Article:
A trademark is any name, word, phrase, logo, design or symbol that businesses and companies use to assign an identity or distinguishing feature for their goods or products, effectively setting them apart from those of other manufacturers or sellers. The trademark instantly brings about recognition to any customer that sees it. The moment they spot the trademark, they will be able to immediately identify what product it is and, more importantly for businesses, who made it. Essentially, the trademark is the brand name of a company.
It is good to conduct a trademark search before you adopt a mark. After conducting a preliminary trademark search and are comfortable with your findings. Below mentioned are the steps to conduct a Tradesearch;
- Bring-up the USPTO Trademark Search System: Start your Trademark search on the USPTO’s TESS( Trademark Electronic Search System) database. It is notable that the TESS system only allows so many people at a time to respond. If you wait too long between actions, you will be signed off, the system and you will have to start again.
- Select Word/Design mark search: That gives you the most flexibility select the option accordingly.
- Try the obvious first: Enter the mark in the search box, click on the submit query and see if you get a dead knockout right way.
- Make sure you are covering all the bases: When you are searching for trademark, remember that the standard in choosing a mark is “likelihood of confusion”. That is you are looking for the mark which might be confusingly similar to the mark you have chosen not just those which are identical to it.
- Expand the field of search: Once you feel that you have not your precise requirement, go a little further. Conduct Partial matches. If the word is multipart your first check would be the entire mark, but then try each part separately and in combination.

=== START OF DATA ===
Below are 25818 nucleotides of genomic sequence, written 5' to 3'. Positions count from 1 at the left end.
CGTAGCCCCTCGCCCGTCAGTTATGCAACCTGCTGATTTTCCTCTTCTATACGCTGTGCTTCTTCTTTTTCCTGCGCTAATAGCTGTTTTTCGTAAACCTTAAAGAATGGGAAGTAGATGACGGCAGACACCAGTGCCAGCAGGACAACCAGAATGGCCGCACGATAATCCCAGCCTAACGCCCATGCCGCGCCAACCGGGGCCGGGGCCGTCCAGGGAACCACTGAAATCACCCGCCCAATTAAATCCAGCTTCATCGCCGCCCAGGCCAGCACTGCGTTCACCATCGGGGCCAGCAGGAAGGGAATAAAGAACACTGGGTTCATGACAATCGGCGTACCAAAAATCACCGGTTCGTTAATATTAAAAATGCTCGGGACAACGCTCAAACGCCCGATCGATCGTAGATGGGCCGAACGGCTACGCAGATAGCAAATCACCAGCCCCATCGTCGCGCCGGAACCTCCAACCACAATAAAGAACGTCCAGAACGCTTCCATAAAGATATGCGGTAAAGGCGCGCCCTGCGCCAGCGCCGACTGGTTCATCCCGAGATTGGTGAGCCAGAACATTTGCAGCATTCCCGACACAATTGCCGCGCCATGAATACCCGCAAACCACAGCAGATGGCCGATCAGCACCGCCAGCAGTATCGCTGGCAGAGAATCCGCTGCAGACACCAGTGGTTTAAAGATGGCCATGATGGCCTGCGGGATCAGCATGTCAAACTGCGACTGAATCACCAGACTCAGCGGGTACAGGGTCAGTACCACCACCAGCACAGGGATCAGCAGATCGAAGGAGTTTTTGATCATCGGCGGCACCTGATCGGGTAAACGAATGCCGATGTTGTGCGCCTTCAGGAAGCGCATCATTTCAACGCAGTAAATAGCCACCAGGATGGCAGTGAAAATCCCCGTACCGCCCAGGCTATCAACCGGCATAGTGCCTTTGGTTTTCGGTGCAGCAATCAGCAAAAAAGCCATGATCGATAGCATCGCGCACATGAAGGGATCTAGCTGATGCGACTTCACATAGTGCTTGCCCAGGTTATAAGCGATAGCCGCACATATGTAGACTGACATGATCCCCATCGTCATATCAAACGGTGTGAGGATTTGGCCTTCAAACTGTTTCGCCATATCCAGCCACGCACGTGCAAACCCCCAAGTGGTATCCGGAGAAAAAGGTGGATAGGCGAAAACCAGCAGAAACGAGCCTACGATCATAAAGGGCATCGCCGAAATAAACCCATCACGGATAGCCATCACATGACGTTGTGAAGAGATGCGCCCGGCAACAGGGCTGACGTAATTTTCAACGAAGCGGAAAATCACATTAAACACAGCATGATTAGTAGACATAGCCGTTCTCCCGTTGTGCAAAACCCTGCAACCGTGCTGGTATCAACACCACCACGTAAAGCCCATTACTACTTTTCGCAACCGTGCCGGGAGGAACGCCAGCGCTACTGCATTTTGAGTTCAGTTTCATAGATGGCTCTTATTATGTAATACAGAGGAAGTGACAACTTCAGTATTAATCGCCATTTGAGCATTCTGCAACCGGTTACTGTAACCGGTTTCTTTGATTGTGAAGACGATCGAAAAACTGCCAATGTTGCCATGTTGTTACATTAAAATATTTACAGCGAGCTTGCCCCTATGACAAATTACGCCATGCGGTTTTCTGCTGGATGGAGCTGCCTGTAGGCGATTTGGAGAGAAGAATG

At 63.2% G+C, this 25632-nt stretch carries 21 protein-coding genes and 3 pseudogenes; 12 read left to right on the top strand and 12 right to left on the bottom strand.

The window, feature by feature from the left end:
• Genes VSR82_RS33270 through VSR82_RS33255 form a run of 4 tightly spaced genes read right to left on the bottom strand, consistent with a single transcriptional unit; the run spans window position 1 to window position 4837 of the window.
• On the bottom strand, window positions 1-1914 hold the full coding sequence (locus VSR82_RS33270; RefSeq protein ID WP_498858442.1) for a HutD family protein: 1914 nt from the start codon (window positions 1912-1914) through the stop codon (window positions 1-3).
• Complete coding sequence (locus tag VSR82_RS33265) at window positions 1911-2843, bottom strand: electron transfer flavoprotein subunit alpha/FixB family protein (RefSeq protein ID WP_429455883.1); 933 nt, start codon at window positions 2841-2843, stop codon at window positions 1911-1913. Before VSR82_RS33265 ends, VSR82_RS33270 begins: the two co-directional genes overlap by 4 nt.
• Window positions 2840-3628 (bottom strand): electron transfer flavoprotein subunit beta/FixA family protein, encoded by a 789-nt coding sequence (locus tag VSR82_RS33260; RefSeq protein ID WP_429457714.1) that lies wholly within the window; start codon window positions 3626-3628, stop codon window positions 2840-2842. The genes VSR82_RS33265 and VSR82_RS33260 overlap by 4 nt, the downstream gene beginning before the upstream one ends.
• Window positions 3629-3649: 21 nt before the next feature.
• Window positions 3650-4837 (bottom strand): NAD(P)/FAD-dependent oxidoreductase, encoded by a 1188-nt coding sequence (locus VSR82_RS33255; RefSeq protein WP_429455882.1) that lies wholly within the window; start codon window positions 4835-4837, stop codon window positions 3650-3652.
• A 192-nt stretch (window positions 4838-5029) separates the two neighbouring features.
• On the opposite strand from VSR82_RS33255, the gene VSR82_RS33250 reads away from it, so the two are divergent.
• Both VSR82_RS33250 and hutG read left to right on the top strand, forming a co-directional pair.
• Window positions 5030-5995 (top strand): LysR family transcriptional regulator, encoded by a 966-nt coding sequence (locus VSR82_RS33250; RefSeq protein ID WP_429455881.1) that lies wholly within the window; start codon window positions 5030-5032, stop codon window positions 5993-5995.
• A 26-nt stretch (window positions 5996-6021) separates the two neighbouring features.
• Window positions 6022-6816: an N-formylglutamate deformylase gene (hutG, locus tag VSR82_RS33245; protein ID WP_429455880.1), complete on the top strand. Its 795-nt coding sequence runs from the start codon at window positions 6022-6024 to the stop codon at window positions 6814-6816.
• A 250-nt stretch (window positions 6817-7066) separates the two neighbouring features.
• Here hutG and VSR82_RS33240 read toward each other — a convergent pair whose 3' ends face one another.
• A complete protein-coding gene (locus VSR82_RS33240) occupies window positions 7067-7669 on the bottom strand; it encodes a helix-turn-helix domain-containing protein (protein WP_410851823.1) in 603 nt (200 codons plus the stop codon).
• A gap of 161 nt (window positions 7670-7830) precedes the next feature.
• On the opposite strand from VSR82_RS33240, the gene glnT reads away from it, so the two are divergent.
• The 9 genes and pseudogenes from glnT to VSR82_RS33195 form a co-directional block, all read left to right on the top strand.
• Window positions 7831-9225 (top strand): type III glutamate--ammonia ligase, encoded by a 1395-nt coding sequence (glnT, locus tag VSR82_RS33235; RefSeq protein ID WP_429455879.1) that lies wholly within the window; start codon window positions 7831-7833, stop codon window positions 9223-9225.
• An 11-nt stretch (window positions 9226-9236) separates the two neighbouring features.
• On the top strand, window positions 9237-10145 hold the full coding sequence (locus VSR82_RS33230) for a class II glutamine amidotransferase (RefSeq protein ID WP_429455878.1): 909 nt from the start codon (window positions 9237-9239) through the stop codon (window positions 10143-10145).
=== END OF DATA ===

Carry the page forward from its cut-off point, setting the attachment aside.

- Narrow the search to reduce distractions: Once you have got your search set your mark and its variation, you can try narrowing it down if there are an unusual number of hits. You will probably want to narrow your search to marks for goods and service which might be competitive with yours. This technique ha some validity but you should only do it if you cannot reduce the “hits”, to manageable numbers by focussing the search term first. The reason for this advice is that “famous” marks have a much broader range of protection than ordinary marks.
- Review the records you found: The TESS system will return a summary list of records found.
There are six columns on the page:
- The record number – the results page will list up to 50 records. If the search returned more than 50 records, you can get the next list by clicking the “next list” button at the top or bottom of the page.
- Serial number – this is the serial number of the application which resulted in the record
- Registration number – if the record is for a mark which was registered, the registration number will be listed here. Pending applications and those which were abandoned or successfully opposed before registration would have a blank in this column
- Word Mark – the word portion of the mark. This column would be blank for a pure design mark or some other mark which does not have a word component such as a color, scent, sound, etc.
- TARR – click on this to see the status list for the record, rather than the record itself
- Live/Dead – just that. “Live” if the record is for a pending application or registration which is still current; “Dead” if for an abandoned application or expired/canceled the registration.